No matter how far we are from God. No matter whether we believe God has forgotten about us or how far we’ve drifted from Him. I want you to know it’s never too late to return home. You don’t have to clean up anything.
Remember Mikey didn’t stop by the mall or a Holiday Inn to get cleaned up…he just got up from the pig pen and returned home.
This is the third takeaway—GOD WANTS YOU TO COME AS YOU ARE!
This is a story about an incredible earthly father and his relationship to his two sons. It highlights how we separate ourselves from a relationship with our heavenly father by rebelling and satisfying our selfish desires. Jesus wanted those he shared this parable with to simply realize how much God loved them and wanted to connect with them. More importantly, He wanted them to know they needed to come simply as they were.
This was where I was during my senior year in college. I felt God calling me to Reconnect; but I kept thinking I would only go to church after I’d done some serious scrubbing of the dirt from the pig’s sty. Somehow, I thought that would make me clean enough.
What made me feel that way? Was it the Johnny’s in my community whose judgmental tones I wanted to avoid?
Was it that I felt too far away and unforgivable? That I felt I was too far gone for God to consider or even worry about.
Despite my thinking, God met me where I was just like that earthly father ran out to meet his son on the road.
As a father, as much as I want my sons to be obedient and respectful and kind, what I truly desire is a relationship with each of them. I want them to know how much I love them and I want their “hey dads!” to be just as exuberant and genuine.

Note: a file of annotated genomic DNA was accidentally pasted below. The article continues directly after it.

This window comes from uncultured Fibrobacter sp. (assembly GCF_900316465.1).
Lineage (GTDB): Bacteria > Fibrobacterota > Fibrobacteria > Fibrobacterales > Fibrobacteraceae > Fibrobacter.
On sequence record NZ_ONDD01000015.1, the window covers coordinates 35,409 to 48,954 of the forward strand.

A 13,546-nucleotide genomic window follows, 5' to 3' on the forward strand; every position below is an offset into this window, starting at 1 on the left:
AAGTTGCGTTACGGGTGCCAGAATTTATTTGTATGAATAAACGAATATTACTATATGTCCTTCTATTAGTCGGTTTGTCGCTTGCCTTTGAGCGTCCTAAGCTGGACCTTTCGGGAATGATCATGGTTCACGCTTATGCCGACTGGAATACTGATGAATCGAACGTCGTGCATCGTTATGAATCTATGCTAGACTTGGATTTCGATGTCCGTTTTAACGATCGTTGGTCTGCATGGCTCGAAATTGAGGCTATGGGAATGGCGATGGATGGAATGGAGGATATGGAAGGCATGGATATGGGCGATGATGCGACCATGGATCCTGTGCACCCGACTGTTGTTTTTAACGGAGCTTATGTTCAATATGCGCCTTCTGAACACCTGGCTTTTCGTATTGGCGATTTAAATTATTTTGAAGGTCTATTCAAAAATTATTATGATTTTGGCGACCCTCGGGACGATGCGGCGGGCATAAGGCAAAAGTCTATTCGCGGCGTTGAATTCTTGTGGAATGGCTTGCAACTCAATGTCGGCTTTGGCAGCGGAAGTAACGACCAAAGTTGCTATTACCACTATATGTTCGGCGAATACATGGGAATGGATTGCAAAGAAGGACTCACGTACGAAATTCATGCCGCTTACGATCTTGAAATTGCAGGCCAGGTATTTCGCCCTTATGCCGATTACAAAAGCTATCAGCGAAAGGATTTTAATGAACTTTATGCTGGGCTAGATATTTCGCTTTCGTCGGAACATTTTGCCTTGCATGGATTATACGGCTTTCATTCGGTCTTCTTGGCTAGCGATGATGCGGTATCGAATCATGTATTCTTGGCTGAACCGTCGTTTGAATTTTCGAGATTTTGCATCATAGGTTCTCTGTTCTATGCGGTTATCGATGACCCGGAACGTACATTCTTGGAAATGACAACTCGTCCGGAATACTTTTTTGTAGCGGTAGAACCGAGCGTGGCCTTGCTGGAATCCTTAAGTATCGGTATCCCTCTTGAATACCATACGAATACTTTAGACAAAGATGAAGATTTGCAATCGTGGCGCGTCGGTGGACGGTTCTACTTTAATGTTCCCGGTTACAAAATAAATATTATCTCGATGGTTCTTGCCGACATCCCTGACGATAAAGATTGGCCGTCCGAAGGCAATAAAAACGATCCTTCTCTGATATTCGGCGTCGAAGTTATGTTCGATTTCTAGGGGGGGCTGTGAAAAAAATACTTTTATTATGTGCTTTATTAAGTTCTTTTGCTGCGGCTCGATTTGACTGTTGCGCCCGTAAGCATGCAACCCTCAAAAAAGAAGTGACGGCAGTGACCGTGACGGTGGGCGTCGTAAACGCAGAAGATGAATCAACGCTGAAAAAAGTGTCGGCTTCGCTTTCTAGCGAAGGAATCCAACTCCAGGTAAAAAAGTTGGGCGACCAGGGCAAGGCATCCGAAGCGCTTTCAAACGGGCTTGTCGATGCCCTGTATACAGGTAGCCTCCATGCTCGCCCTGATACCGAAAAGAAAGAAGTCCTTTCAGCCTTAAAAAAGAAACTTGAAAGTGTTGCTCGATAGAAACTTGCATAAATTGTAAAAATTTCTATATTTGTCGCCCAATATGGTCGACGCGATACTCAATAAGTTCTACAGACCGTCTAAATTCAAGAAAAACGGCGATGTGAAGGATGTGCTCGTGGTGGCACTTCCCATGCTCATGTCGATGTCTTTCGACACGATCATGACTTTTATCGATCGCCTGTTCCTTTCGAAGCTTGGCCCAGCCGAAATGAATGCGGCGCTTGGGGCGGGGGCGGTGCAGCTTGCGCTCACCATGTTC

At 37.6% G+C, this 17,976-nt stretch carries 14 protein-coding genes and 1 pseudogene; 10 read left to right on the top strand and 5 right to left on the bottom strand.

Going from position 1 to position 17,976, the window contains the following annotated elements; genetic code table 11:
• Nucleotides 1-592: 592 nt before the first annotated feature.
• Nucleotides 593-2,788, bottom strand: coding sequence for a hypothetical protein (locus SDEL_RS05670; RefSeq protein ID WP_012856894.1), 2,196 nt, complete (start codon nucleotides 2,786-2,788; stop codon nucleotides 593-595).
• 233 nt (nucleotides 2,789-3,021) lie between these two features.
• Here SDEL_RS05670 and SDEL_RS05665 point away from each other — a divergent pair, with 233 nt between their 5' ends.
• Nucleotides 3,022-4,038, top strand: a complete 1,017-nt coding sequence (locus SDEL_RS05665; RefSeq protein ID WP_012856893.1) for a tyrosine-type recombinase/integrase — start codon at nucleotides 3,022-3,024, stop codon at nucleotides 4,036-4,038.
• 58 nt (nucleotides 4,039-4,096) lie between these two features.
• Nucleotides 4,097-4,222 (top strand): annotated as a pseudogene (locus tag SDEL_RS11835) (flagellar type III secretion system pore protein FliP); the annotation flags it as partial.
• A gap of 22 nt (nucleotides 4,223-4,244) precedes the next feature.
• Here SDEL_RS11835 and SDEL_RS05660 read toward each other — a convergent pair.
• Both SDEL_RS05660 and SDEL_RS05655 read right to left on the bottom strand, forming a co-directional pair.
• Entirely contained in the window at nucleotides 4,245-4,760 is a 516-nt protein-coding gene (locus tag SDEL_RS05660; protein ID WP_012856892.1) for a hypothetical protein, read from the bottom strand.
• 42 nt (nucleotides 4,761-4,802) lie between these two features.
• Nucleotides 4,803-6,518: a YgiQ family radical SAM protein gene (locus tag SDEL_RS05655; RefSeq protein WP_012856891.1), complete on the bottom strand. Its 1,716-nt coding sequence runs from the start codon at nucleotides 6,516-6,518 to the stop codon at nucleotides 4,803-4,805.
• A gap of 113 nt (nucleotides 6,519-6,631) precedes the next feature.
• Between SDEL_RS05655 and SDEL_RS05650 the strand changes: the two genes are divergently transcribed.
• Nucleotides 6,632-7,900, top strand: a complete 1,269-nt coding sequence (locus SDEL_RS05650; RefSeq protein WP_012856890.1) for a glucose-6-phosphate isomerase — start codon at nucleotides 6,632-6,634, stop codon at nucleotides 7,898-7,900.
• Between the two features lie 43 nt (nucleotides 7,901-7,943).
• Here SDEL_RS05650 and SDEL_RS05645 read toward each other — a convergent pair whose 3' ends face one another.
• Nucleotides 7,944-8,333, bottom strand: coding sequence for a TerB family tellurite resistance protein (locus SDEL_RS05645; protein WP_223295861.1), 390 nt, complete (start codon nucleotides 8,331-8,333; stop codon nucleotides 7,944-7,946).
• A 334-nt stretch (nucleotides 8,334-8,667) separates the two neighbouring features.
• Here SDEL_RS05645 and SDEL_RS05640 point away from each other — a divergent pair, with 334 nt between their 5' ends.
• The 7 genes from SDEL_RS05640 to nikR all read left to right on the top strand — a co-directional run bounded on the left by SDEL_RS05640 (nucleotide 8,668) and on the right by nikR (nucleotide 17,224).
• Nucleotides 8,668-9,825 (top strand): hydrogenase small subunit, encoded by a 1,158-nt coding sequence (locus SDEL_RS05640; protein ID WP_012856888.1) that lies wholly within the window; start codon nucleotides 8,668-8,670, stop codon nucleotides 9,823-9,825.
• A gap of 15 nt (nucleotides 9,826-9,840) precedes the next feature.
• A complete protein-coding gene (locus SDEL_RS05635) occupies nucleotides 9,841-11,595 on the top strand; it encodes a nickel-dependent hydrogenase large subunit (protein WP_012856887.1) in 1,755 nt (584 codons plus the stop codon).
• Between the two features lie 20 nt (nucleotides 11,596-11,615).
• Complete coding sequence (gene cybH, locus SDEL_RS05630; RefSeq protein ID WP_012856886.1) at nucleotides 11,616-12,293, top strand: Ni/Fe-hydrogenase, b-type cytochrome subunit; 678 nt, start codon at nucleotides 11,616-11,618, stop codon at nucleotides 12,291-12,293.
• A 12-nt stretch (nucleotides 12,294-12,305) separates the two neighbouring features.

This parable isn’t just for fathers and sons. It’s for all of us. If you’ve been a believer for a while, and like Johnny, find yourself being religious and trying to earn your way; today I want you to know that God is not interested in your religious activity but simply wants to connect with you.
And if you’re like Mikey, lost and at the end of your rope or unsure of all this talk about connecting and coming home; know that God, like the father in this story, has never stopped waiting for your return with open arms and that the “cow is being fattened already on your behalf” as God celebrates that desire in your heart to know Him. He’s been waiting this whole time.
And how do you get there? How do you return home?
You do what Mikey did by repenting and turning to God to ask him for his forgiveness.
And if you’ve been home but still feel distant, how do you get closer? By realizing you don’t need to earn, or be good enough, for his approval.
The story of this father and his two sons, is about us and our relationship with our Heavenly Father. He is waiting for us, He wants to connect with us, and He wants us to come just as we are.